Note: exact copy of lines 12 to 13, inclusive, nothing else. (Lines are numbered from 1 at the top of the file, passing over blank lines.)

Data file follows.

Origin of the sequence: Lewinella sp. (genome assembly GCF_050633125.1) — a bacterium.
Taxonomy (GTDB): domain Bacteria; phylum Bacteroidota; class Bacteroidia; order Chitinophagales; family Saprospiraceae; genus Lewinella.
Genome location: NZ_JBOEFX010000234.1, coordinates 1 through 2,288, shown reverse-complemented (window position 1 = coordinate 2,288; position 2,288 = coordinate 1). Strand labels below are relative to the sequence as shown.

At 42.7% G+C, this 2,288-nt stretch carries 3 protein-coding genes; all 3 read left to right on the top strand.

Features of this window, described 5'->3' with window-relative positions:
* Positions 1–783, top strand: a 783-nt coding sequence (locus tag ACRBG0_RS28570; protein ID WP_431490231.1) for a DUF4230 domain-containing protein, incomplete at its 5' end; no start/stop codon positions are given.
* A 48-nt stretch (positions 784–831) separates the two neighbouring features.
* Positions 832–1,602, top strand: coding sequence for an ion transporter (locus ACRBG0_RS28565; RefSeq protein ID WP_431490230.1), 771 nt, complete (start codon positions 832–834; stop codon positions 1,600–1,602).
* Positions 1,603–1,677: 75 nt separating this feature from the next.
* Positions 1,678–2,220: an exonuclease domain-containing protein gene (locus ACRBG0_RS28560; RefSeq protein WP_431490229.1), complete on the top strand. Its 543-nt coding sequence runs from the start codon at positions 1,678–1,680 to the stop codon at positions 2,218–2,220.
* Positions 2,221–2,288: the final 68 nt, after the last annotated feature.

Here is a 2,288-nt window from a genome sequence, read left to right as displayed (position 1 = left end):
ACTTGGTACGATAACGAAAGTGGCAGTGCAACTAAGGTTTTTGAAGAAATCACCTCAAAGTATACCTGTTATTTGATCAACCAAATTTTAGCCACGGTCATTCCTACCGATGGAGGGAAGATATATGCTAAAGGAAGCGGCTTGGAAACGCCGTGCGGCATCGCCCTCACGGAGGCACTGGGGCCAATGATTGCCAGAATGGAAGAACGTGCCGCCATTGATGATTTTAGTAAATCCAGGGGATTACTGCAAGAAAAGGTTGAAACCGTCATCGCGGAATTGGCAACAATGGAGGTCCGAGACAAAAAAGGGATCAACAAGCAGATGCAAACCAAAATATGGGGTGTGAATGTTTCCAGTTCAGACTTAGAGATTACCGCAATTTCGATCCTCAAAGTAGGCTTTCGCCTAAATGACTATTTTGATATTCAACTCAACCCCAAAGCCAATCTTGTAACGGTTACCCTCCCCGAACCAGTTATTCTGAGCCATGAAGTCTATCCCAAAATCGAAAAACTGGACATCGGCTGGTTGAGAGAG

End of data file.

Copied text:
Here is a 2,288-nt window from a genome sequence, read left to right as displayed (position 1 = left end):
ACTTGGTACGATAACGAAAGTGGCAGTGCAACTAAGGTTTTTGAAGAAATCACCTCAAAGTATACCTGTTATTTGATCAACCAAATTTTAGCCACGGTCATTCCTACCGATGGAGGGAAGATATATGCTAAAGGAAGCGGCTTGGAAACGCCGTGCGGCATCGCCCTCACGGAGGCACTGGGGCCAATGATTGCCAGAATGGAAGAACGTGCCGCCATTGATGATTTTAGTAAATCCAGGGGATTACTGCAAGAAAAGGTTGAAACCGTCATCGCGGAATTGGCAACAATGGAGGTCCGAGACAAAAAAGGGATCAACAAGCAGATGCAAACCAAAATATGGGGTGTGAATGTTTCCAGTTCAGACTTAGAGATTACCGCAATTTCGATCCTCAAAGTAGGCTTTCGCCTAAATGACTATTTTGATATTCAACTCAACCCCAAAGCCAATCTTGTAACGGTTACCCTCCCCGAACCAGTTATTCTGAGCCATGAAGTCTATCCCAAAATCGAAAAACTGGACATCGGCTGGTTGAGAGAG